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knowing its intricacies by a kind of instinct, we may quote the words of Francis Adalbert Blackburn in his dissertation (Leipzig, 1892) On the English Future; its origin and development. This Englishman observes:

The exact and actual use of these verbs is one of the delicate points of the English language, difficult not only to foreigners, but also a stumbling block to the majority of those whose mothertongue is English.

The exasperated language of a certain Scotch critic in the Edinburgh Review (Vol. XLVII, 492 ff.) need not, however, be taken quite seriously. It may have been prompted by his having been repeatedly chaffed about his misuse of the verbs in question. This Caledonian delivers himself as follows: This shibboleth (is) an intolerable system of speech, one of the most capricious and inconsistent of all thinkable irregularities, which •is in contradiction with elyrpology and with former usage, nay even with itself, comparatively new, not two centuries old 1).

In conclusion we give the considered pronouncement of GEORGE

0. CuRME, Professor of Germanic Philology in Northwestern University, who in his treatise Has English a Future Tense? (Journal of English and German Philology, XVII, 4 Oct. 1913) praises the so-called mistakes in the use oï .shall and will as a further development of the usage of the verbsl).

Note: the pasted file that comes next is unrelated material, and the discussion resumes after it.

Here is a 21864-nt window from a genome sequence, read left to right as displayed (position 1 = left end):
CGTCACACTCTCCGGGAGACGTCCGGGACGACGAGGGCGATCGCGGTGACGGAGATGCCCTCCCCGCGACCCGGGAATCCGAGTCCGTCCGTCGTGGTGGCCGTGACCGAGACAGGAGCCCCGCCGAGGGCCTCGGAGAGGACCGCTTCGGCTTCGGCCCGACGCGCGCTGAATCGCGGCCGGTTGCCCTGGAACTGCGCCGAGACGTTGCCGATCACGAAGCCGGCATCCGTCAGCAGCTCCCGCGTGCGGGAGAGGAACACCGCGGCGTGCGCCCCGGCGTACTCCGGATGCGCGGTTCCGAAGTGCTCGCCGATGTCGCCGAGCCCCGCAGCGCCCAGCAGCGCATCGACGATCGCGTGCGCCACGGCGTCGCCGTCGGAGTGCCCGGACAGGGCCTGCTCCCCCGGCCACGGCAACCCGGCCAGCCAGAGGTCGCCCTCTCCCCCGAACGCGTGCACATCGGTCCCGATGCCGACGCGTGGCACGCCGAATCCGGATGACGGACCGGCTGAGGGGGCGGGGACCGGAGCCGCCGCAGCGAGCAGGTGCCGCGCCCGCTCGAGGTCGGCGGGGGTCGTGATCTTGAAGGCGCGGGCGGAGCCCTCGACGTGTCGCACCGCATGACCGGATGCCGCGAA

However this may be, aforeigner, hearing the divergent opinions of many Britishers, may be excused for thinking that the belief of some Englishmen that their nation are possessed of some mysterious instinct enabling them to make an unerring choice between shall and will, may be branded as no better than a pleasing fiction or harmiess delusion. Compare also Molloy,

1. c. 100.

24. It should further be observed that English grammarians do not agree in all points as to the rules to be observed. To give an instance: Mason (Eng. Gram.84, § 483) states, "When subjects differing in number or person, or both, are connected by and, the verb must always be in the plural; and in the first person, if one of the subjects is of that person; in the second person, if one of the subjects is of that person, and none of the first, as / and he are of the same age. You and I shall be late." Curiously enough, we find Mason in § 386 of the same Grammar writing, " You and I will travel together."

quoted by Ph. Aronstein.